Speaker for the Dead: John Joseph Schneider


One of my favorite series of books is by Orson Scott Card and starts with Ender’s Game. While I don’t agree with all of the authors politics these days, I was forever touched by Ender and his stories.

Particularly relevant today is the second book in the series, the Speaker for the Dead.  Speakers, as they are called in Ender’s world, are given access to all of the deceased’s files and data, and asked to Speak of their lives with complete honesty, and no judgement. It is the highest honor provided to the dead, and I am proud to fill that role today.

I am going to Speak you a story today, about how I found my way to Kulaniapia, and the man who sent me on my way.

John Joseph Schneider was born on May 28th, 1954. He was born into a wealthy family that failed to endure emotionally, and what was left of it was not there for him when he died in 2016. He was surrounded by the family he chose when he passed – his best friend from high school, and his children, that John played such an active role in nurturing over the years, and was the godfather to each.


John relished in every experience of life, whether jovial or vain. He had stories. So many stories. Some of them were probably even loosely based on truths, but all were his experience of life, which enriched everyone it touched.

For the majority of his life, John was afforded the luxury, and carried the burden, of being somewhat disconnected with reality. In 1980 his father wrote a letter, apologizing for something one can only assume seriously damaged the family and their relationship, but was left unsaid. Regardless, his father always provided for him and his mother financially, even if he could not emotionally. This allowed him to dream big, and build a career as an architect and interior designer, focusing first and foremost on what he loved of the work, and paying less concern to the economics of the business. He did many beautiful projects, and some of them made business sense, while all left overwhelmingly happy customers.

This is actually how I found my way to California. John’s mother gave him license to decorate the family home in the 80’s, and I found my way on a boat from Asia to establish and maintain the spiritual balance of the families garden. They gave me quite the spot, and I watched them for many years, hoping to have provided some comfort in times of need. John and his mother were unspeakably close, him having cared for her for many years before she passed.

John never married. He never had a serious relationship that he shared with anyone close to him, including his best friend and chosen family. In this way, he was always emotionally reserved, and showed as much appreciation for the beauty of man, as platonic female company. While John may have understood and resolved more with himself than he shared with others, many stood by, happy to accept whatever he might have been ready to share.


John’s greatest love and his rock in life was his mother, Barbara. She died in 2007, leaving John emotionally devastated, and financially overwhelmed. He never fully recovered from either, and entered a state of reclusion that isolated him from those who loved him most. Luckily, his chosen family barged back into his life to see him off, and had one last chance to remind him how deeply loved he always was.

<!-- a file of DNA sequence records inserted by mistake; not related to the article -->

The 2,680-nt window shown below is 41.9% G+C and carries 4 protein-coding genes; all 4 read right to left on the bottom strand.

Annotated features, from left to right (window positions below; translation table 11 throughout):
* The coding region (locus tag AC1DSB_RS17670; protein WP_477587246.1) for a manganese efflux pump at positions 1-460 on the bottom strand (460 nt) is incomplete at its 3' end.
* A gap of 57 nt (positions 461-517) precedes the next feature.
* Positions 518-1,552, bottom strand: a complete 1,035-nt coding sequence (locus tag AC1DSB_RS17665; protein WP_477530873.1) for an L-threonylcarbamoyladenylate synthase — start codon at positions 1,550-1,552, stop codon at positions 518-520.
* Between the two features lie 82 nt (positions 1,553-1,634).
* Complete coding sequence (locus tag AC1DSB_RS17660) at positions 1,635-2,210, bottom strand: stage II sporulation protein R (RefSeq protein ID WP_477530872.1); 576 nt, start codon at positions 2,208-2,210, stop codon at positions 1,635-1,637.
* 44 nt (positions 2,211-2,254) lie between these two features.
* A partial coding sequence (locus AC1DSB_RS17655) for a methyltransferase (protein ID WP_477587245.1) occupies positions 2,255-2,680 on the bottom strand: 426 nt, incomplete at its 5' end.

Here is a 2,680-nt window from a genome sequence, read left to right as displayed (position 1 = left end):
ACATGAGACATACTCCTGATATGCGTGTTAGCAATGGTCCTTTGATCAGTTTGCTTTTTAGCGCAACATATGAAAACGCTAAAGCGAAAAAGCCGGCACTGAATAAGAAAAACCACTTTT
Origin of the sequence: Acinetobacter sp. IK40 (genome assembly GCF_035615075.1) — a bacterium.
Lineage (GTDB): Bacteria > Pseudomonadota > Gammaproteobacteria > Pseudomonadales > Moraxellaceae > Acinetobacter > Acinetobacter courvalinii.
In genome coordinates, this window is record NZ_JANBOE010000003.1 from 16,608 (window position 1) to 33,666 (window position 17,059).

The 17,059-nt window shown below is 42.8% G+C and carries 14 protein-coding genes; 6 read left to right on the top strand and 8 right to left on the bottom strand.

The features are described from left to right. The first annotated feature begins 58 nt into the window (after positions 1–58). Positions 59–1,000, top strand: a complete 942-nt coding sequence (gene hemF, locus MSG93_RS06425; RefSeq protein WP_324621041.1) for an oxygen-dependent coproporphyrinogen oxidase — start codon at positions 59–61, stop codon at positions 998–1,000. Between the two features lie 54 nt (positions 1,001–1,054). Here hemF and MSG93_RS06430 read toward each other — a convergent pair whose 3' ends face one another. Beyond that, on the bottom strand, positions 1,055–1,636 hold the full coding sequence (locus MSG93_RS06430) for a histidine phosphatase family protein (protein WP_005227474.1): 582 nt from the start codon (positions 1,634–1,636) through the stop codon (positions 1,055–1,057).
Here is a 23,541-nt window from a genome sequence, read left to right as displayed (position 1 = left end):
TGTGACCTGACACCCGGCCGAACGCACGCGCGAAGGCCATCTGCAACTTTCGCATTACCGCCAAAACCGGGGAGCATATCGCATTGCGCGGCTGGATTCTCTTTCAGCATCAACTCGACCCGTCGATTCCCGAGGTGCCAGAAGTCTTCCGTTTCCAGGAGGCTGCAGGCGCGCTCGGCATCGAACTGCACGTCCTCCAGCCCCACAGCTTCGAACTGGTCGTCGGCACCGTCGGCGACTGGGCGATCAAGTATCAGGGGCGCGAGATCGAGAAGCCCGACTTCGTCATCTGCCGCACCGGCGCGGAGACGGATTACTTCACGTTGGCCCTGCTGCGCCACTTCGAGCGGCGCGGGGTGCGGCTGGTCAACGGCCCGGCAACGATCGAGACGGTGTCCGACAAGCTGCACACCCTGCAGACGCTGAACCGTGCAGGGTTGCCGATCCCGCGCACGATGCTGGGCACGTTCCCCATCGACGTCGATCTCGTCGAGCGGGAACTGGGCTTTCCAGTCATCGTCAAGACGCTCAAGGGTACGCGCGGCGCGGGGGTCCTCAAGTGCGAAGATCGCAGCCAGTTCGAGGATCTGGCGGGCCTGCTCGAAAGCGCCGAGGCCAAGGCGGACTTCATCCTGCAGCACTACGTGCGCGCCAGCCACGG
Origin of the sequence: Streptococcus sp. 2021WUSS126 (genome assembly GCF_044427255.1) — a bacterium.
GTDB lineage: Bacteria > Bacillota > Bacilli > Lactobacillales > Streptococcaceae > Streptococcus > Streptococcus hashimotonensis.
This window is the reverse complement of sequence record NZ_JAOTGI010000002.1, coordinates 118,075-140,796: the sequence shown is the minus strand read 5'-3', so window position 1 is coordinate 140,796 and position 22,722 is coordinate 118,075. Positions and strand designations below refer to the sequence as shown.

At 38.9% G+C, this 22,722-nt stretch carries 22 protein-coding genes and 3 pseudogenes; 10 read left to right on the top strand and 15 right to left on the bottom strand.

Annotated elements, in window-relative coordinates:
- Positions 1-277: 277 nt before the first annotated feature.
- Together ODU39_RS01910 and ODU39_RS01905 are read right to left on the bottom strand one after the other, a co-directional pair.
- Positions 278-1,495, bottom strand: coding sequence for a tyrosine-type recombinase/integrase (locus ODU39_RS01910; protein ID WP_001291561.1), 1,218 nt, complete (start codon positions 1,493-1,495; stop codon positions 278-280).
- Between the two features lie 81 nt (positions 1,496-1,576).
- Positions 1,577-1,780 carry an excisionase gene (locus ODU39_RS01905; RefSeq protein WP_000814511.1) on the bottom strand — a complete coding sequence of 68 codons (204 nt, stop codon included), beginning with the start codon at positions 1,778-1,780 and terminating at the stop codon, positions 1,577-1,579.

John came to visit Kulaniapia, one year ago today, on February 26th, 2016, having never been to Hawaii. He was asked to provide counsel to the incoming family about the potential of the property, and whether he thought the two families could do more together than alone. He was quite weak when he arrived, and spent most of his time on the Residence Lanai, and in the Pagoda Guest House, enjoying the peace and serenity of the falls, and taking every opportunity to share how much potential he saw. He flew home to Monterey, CA on March 1st, and after a brief stay at home, found his way to the hospital, and left us on March 13th, 2016.

When John passed, he left a mess to deal with, myself included. I was in Salinas, CA, in storage, with far more owed that I represented in economic value. There were 3 other storage units, with some bonafide treasures in the back, but years of hoarding in the front. His godchildren spent weeks going through everything, saving what treasures they could, donating those they couldn’t, and feeling horrible about the reality that they surely discarded others with great sentimental value John never shared.

That said, we asked for advice on whether our family had a role to play in Kulaniapia, and John gave it in his death. After all was sorted, he had left his godchildren so many treasures, the majority inspired by his love of Asian art. You will find many of these treasures at Kulaniapia today, and may trust there are more to come, once adequately preserved for display.


You will not find a traditional physical memorial in any cemetery, or newspaper obituary for John. You will only find his name here, in this story. His ashes rest with me, mixed in with the concrete pedestal, where I sit, and Speak for you today. You are always welcome to sit with me, and whether you knew John or not, I will do my best to help you find what you are looking for, inside yourself.

After nearly 10 years, alone in a dark warehouse, another voyage across the pacific, and my first helicopter ride, I am so grateful to bring John’s story to light, and provide a sanctuary for his memory and all who seek peace and serenity in the world.

I love you John.

Christophe Bisciglia